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NYTimes Video: Apartheid Haunts South Africa's Schools

NYTimes Video: Apartheid Haunts South Africa's Schools | Classwork Portfolio | Scoop.it
Celia Dugger reports from the Kwamfundo School near Cape Town on South Africa's struggling public education system.

 

This poignant clip shows that South Africa may be in a post-apartheid era, but most certainly not a post-racial era as schools are as deeply divided as ever. 


Via Seth Dixon
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Ido Lifshitz's curator insight, April 21, 6:40 PM

most of the whites study in private school which they get there better education , and it's very expensive so only few  of the black get the money to study there, however the blacks have Affirmative Action to get to the university after the school

Wilmine Merlain's curator insight, November 5, 1:22 PM

A lot of the issues that the South African education system is facing today resembles that of students living in America who attend underfunded insitutions. A large reason to this is the lack of funding from government officials. Rather than funding education system for those who attend inner city schools, they are spending a lot of the funding in areas that are well off. Another reason why the South African school system is failing for black students is the lack of teacher attendance. Staff have become discouraged at the way the education system treats its students. Students who aspire to learn a skill and return home to save the life of their family, communities, and even their nation. 

Melissa Marie Falco-Dargitz's curator insight, November 23, 12:27 PM

It is a fight for South African children to make it through school. The loss in their lives, the lack of dedicated teachers, and a broken public school system all bring these kids down. The hope and promise seen in the eyes of these kids, who want to achieve great things, is a beacon of better things to come for this nation, if they are willing to invest in the future.

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Drug war sparks exodus of affluent Mexicans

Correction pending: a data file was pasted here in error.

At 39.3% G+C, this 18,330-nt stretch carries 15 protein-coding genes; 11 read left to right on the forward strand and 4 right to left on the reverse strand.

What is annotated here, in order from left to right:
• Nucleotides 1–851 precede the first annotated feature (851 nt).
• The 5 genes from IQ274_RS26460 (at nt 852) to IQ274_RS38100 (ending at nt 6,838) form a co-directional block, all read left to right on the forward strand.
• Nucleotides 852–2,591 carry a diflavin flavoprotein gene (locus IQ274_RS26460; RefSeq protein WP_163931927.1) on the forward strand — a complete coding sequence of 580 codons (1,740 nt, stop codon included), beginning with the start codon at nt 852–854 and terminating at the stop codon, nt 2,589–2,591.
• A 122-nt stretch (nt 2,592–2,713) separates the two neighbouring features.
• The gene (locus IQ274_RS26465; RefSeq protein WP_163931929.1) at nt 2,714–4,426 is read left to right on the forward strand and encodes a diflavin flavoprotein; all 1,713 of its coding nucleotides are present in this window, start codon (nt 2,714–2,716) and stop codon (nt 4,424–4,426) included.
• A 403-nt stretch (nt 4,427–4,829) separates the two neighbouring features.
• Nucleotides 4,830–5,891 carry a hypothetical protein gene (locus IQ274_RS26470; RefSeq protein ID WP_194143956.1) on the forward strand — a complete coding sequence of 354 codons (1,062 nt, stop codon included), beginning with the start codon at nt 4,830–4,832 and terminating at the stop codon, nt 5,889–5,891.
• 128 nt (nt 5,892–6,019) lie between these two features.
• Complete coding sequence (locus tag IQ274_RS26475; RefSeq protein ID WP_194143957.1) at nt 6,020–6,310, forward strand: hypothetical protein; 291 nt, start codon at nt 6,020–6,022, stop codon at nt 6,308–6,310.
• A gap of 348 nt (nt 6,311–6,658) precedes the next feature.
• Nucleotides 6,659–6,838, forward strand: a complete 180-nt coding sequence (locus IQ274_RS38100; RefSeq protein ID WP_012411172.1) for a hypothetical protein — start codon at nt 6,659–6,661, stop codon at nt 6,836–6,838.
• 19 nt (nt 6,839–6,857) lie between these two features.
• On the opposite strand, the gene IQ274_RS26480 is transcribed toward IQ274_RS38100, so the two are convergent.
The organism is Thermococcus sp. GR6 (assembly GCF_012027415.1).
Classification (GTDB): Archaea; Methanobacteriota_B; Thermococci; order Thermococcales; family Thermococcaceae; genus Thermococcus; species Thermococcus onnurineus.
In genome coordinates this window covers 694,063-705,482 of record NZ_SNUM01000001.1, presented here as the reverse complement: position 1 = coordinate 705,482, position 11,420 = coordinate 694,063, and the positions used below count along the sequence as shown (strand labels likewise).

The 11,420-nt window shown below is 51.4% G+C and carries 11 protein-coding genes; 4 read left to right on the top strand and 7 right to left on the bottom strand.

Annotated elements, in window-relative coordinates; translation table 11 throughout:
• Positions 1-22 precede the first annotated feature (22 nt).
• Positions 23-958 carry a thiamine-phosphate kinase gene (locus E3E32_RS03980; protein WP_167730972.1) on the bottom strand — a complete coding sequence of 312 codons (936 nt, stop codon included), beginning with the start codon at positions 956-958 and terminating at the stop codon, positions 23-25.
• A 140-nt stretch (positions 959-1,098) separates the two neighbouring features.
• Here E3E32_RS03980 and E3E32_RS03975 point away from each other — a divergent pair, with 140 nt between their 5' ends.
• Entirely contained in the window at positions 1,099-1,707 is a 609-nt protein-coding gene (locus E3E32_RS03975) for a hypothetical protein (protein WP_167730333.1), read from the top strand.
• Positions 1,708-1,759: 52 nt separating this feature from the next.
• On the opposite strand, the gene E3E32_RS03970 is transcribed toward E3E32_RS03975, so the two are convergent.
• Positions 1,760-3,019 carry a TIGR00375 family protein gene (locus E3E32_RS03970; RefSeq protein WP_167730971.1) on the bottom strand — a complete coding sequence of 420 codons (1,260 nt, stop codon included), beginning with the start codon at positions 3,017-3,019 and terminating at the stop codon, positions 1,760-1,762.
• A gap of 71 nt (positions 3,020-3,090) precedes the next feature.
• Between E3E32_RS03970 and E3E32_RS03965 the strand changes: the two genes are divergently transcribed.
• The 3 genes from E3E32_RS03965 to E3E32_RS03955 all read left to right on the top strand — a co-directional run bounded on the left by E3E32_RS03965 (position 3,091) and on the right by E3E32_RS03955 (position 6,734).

Drug war sparks exodus of affluent Mexicans | Classwork Portfolio | Scoop.it
Tens of thousands of well-off Mexicans have moved north of the border in a quiet exodus over the past few years, according to local officials, border experts and demographers.

 

The migration from Mexico to the USA has slowed tremendously in the 21st century, but due to the drug violence, the demographic profile of the migrants has changed significantly. 


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Nathan Chasse's curator insight, January 24, 3:02 PM

This article is about a recent rise in affluent Mexicans immigrating to the United States to escape the drug war violence in Mexico. These wealthy Mexican immigrants are in stark contrast to the stereotype of the poor illegal-boarder-crossing Mexican immigrant. They come to the United States and live in expensive homes, drive fancy cars, and invest in business. While these immigrants are a boon to the United States economy, Mexico is losing some of the most important citizens; the ones with the wealth to create jobs.

 

The article highlights just how damaging the drug cartels are to Mexico's future.

Amy Marques's curator insight, February 12, 1:22 PM

Despite Mexico making improvements to make Mexicans want to stay below the border. The drug trafficking violence does make people want to leave. Tens of thousands of well-off Mexicans, wealthy businessmen and average Mexicans are fleeing Mexico and have moved north of the border in a quiet exodus, and they're being warmly welcomed, unlike the much larger population of illegal immigrants. Mexicans are fleeing cartel wars that have left more than 37,000 Mexicans dead in just 4 years, 

Amanda Morgan's curator insight, September 29, 2:12 PM

This article is interesting because we were used to seeing poorer immigrants from Mexico looking for work and a new way of life.  However, the more affluent communities are migrating North to the U.S. and legally because of the turmoil of the drug wars in their country.  It is disappointing to see that drugs, violence and murder are pushing away people from their own country